* * *
How about:
Jack is home alone and reading in bed, something of which his mother disapproves but she’s working her half-day job. He’s eight years old and big enough to be left alone for a little while.
* * *
That he is blond and his little brother is at daycare can be put into the narrative where appropriate. That he sleeps on the top bunk can be covered in the part where he jumps down from it. You named him Jack so don’t say “the boy” later in the story.

You are writing in the present tense. This will be difficult to maintain, but not impossible. However, it will restrict your point of view as an omnipotent observer.

Now the roses:
Good plot. Good action. Suspense.

A young man, stoutly built and covered with tattoos, pauses on the threshold of the children's room.

This is an extremely good sentence. You have described the perp, told the action, and introduced suspense all in one sentence. This is the way to go.

wishin
January 30, 2010, 04:40 PM
The story held my interest. Well written and believable. I suppose some jurisdictions might press charges against the parents for having a firearm that accessible to a child. I'd like to think not in this case, just because I like happy endings................

HunterBear71
January 30, 2010, 04:50 PM
When the mother leaves the message on the answering machine, wouldn't that tip off the intruders that someone was in the house? At the least, wouldn't they expect someone else to get home before her to hear the message? I would expect her to call Jack by name or tell him she loves him. I liked the story and found it well done.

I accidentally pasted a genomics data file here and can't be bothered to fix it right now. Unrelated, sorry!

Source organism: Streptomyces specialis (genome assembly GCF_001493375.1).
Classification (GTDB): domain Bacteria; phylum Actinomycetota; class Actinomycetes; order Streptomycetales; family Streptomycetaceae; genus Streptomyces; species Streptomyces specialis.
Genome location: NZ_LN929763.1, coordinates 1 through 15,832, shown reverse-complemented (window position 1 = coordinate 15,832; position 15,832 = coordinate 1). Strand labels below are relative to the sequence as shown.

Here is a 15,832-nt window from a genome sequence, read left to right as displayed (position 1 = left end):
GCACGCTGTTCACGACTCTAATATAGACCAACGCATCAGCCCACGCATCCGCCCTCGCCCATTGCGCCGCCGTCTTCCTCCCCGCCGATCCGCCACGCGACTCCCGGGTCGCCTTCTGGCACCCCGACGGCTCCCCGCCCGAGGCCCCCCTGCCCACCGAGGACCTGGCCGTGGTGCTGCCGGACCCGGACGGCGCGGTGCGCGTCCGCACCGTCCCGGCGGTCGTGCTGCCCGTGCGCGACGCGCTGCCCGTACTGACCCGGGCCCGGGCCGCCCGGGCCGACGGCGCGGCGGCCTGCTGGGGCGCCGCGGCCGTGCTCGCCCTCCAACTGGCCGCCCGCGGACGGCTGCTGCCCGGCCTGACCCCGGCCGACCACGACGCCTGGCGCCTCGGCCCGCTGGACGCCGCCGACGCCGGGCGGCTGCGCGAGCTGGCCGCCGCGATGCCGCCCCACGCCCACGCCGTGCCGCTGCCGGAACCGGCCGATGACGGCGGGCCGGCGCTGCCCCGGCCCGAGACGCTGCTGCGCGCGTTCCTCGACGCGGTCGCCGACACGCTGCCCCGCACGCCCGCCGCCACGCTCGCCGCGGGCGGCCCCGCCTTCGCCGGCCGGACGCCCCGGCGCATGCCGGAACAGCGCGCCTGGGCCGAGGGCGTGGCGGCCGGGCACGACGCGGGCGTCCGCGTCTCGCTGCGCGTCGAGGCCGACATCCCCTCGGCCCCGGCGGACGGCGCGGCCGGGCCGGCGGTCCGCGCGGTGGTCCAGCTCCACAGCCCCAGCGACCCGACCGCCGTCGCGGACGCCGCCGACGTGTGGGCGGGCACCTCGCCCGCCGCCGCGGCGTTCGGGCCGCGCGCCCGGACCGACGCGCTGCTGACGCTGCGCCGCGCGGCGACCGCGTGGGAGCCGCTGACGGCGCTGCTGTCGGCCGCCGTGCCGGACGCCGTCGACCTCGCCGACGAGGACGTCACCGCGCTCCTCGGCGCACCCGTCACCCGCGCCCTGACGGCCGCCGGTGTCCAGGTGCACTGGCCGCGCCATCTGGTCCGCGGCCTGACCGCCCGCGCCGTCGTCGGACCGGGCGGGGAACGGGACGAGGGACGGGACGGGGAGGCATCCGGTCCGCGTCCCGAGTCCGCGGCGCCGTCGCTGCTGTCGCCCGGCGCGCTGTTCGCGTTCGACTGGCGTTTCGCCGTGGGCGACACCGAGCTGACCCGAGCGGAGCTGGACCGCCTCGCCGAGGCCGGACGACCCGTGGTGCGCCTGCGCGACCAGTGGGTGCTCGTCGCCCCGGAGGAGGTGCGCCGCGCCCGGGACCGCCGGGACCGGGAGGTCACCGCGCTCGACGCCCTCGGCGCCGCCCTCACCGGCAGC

Labyrinth666
January 30, 2010, 05:00 PM
There is something I don't like about "the villain" in this story, it sounds like some big, burly hell's angel is robbing the house. It is wonderful imagery, but a bit of a poor steriotype for a bad guy. I imagined him as some big leather-clad skinhead.

Walkalong
January 30, 2010, 05:58 PM
I like it. Yes, a young boy would wonder if the round would stop the bad man.

HOV
January 30, 2010, 07:30 PM
It's pretty chunky right up front, and there are a lot of irrelevant details.

The characters are shallow and fit stereotypes too well. Not enough character development. Bad guy dialog needs improvement.

Plot could improve by giving the bad guys some measure of intelligence, and have them do something smart to put the good guys in a real pickle.

Too much emphasis on gun-guy kind of stuff. Boring and/or confusing for the average reader. Gun safe bolted down? Who cares. "He tries to engage the safety?" That's not fiction, that's a rifle instruction manual.

My recommendation - use less words and make the ones you do use elegant and meaningful.

Not trying to bust your chops; fiction's not easy.

Oleg Volk
January 30, 2010, 07:33 PM
HOV, your suggestions make sense and I may try to implement them.

ArfinGreebly
January 30, 2010, 09:41 PM
Just thinking out loud . . .

Downstairs, the other two men try to tip over the safe, but it is bolted down. One of them tries to wedge a crowbar into the door, but the tip won't fit. From his blind, Jack can hear the clanging as the crowbar slips and gouges the floor.

Rather than an explicit statement: "but it is bolted down," you might try something like:
Downstairs, the other two men stuggle with the safe, trying to tip it over, but it won't budge. Cursing that someone must have bolted it down, one of them tries to wedge a crowbar into the door, but the tip won't fit. From his blind, Jack can hear the clanging as the crowbar slips and gouges the floor.

Oleg Volk
January 30, 2010, 09:46 PM
The view point goes from Jack's to the narrator's. I might regularize it and just use Jack's. The concept has evolved in my head for a year, so I may take a few days to contemplate the next version.

rm23
January 30, 2010, 09:53 PM
More, please?

If you enjoyed reading about "Child Endangerment (fiction)" here in TheHighRoad.org archive, you'll LOVE our community. Come join TheHighRoad.org today for the full version!